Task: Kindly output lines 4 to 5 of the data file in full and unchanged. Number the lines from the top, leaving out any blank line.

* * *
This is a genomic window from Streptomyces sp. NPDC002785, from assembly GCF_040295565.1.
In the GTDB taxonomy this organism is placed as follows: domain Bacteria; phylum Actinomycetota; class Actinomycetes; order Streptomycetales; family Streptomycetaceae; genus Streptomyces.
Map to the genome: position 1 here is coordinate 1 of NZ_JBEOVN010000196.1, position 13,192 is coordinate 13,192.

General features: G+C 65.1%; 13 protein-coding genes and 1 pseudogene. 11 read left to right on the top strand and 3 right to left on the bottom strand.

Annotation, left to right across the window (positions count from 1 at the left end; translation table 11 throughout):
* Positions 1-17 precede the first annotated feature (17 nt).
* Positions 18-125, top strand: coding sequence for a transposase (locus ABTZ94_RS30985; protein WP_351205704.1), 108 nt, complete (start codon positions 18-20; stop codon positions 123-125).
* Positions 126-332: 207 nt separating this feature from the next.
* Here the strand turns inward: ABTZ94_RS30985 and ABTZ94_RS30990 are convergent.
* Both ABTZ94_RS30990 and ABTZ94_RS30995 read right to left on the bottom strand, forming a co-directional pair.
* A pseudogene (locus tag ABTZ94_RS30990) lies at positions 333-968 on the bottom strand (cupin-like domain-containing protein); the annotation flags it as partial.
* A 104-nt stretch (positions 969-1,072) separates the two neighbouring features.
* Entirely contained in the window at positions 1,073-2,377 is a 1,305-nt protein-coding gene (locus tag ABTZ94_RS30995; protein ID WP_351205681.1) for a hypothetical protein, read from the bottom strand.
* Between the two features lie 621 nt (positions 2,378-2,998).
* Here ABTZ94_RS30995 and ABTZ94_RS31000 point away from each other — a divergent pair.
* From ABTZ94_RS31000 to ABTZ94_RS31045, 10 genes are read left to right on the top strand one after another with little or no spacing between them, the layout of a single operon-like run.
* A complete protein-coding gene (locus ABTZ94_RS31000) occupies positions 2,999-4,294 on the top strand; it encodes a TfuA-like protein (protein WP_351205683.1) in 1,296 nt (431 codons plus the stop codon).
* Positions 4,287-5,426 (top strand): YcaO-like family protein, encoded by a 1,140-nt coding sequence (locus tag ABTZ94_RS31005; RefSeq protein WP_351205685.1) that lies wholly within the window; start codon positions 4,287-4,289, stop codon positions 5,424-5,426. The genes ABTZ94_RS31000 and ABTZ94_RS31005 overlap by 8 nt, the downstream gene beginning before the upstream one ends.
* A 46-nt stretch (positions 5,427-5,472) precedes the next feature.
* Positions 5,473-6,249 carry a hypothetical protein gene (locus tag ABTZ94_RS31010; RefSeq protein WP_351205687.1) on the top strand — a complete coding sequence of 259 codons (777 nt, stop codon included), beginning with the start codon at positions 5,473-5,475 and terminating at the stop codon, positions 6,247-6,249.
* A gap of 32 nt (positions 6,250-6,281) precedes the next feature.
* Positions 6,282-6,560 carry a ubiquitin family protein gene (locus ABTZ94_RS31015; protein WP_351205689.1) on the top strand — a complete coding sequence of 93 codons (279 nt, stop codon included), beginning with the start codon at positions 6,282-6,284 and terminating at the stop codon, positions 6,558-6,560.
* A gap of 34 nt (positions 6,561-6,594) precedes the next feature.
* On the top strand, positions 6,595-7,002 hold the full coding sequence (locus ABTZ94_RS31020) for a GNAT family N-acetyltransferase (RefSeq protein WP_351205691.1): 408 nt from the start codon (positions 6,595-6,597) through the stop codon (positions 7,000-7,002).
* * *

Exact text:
General features: G+C 65.1%; 13 protein-coding genes and 1 pseudogene. 11 read left to right on the top strand and 3 right to left on the bottom strand.

Annotation, left to right across the window (positions count from 1 at the left end; translation table 11 throughout):